Some people like mainline running. Others like industrial switching. For Mike Lisowski, it’s prairie branchlines that captured his interest.
In particular, Mike is modelling CN operations in summer, 1980 in the Manitoba town of Neepawa, located about two hours northwest of Winnipeg.
Mike’s N scale layout, which he started in 2016, is a loop-type diorama-style model railroad that measures 2 feet wide by 17 feet long.
The layout is centred on the rural agricultural town of Neepawa, with its yard, grain elevators and trestle south of town.
The layout doesn’t have staging, but a train can disappear into a hidden trench behind the scenery, reappearing as coming from the opposite direction.
Mike uses DCC to operate the layout. For now, he says, he just runs trains, but is in the process of making up several hundred cards to cover simulated typewritten orders governing trains and switch lists.
Scenery is made from extruded polystyrene foam, topped by ground foam, real sand and gravel and actual concrete for roads.
Trees are a mix of commercial kits for foreground trees and Woodland Scenics clump foliage for background trees.
Ninety percent of the buildings are scratchbuilt, including both elevators and their annexes/sheds, the big coal dealer’s shed, Sherritt Fertilizers, and the biggest feature on the layout, the scratchbuilt trestle.
The trestle, which lasted until 1981 on the prototype, contains 528 individually cut pieces of strip styrene. It is finished with a five-step painting process to look like wood (a mix of treated and untreated timbers).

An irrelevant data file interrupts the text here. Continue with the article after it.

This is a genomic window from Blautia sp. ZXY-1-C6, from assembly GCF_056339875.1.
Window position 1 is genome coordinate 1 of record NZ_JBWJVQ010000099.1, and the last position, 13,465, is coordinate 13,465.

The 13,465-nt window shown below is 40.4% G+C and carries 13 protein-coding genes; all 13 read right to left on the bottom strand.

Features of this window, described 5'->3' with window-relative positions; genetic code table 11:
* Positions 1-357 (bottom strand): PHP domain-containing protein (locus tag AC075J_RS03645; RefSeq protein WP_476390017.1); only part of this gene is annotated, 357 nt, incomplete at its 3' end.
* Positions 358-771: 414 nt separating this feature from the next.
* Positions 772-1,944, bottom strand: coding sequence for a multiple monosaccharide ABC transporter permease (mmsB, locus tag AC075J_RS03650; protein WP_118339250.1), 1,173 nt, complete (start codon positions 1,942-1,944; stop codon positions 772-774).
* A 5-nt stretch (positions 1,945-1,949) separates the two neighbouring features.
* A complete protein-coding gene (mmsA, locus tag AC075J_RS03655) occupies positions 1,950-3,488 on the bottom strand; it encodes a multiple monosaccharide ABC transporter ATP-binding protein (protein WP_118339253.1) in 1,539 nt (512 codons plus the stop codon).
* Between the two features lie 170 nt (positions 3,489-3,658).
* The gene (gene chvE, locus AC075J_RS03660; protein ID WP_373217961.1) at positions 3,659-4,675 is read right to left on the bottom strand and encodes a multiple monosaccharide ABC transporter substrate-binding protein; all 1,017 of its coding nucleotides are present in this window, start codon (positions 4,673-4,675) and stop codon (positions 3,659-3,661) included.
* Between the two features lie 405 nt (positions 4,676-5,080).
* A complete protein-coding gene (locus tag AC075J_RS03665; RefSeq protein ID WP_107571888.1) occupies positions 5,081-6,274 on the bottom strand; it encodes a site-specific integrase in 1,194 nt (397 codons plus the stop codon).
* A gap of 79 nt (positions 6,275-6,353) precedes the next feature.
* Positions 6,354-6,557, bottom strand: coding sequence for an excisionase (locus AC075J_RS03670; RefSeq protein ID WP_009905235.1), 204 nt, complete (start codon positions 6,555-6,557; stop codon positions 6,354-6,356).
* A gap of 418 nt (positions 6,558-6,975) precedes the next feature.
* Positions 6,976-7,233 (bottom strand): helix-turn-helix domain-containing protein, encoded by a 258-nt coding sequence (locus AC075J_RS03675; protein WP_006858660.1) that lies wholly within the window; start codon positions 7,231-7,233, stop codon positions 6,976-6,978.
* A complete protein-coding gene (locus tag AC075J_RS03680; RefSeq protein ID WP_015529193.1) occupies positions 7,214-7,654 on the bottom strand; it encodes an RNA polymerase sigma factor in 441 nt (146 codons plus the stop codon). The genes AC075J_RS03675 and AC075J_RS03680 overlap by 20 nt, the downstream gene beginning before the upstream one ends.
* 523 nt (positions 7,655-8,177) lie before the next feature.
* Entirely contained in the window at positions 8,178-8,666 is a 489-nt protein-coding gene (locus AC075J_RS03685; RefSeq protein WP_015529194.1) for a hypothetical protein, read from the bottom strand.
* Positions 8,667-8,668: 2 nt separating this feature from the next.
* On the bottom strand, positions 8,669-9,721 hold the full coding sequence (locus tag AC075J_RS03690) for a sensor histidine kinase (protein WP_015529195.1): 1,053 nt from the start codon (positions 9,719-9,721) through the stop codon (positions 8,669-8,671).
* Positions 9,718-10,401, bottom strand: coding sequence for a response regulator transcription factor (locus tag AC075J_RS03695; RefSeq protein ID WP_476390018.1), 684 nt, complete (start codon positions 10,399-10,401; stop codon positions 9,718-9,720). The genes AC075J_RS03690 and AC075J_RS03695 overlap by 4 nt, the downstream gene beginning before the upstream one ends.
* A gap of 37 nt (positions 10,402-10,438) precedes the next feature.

Right now, the layout is supported by a standard wood frame. Mike’s plan is for it to eventually be supported by built-in cabinetry.
For track, Mike uses a mix of Atlas and Micorengineering code 55 flextrack and Microengineering code 55 #6 turnouts. Seventy-five percent of the track is laid.
Locomotives and power are appropriate for the time and place Mike is modelling. As a result, there are few Canadian government cylindrical grain hoppers since they could not run beyond Neepawa in 1980 (due to light rail restrictions).
On the layout, Mike uses GMD-1 locomotives from Rapido. The rolling stock is mostly Intermountain 40-foot grain boxcars, and a few covered hoppers, along with Microtrains and Roundhouse boxcars and Microtrains bulkhead flats.
The Pointe St. Charlies cabooses are from Prairie Shadows.
Mike did two years of research and planning before beginning construction. This included amassing aerial photos taken during the modelled timeline, research of photos of the rail yard and talking with retired train crews.
This is not the first N scale layout Mike has built. He used to have a large 21 by 26 foot layout that started out as the Union Pacific between Cheyenne and Laramie WY before he converted it to the Saskatchewan prairies (the CN Central Butte Sub. west of Moose Jaw).
This included scratchbuilding a GMD-1 in N scale, 20 years before Rapido made one commercially. It required parts from five units, so Mike is happy Rapido came along!
When he moved, the layout—which was almost complete—was dismantled and most of the equipment sold off.
Although that layout was gone, the seeds were sown for modelling the prairies, and the present Great Canadian Model Railroad is the result.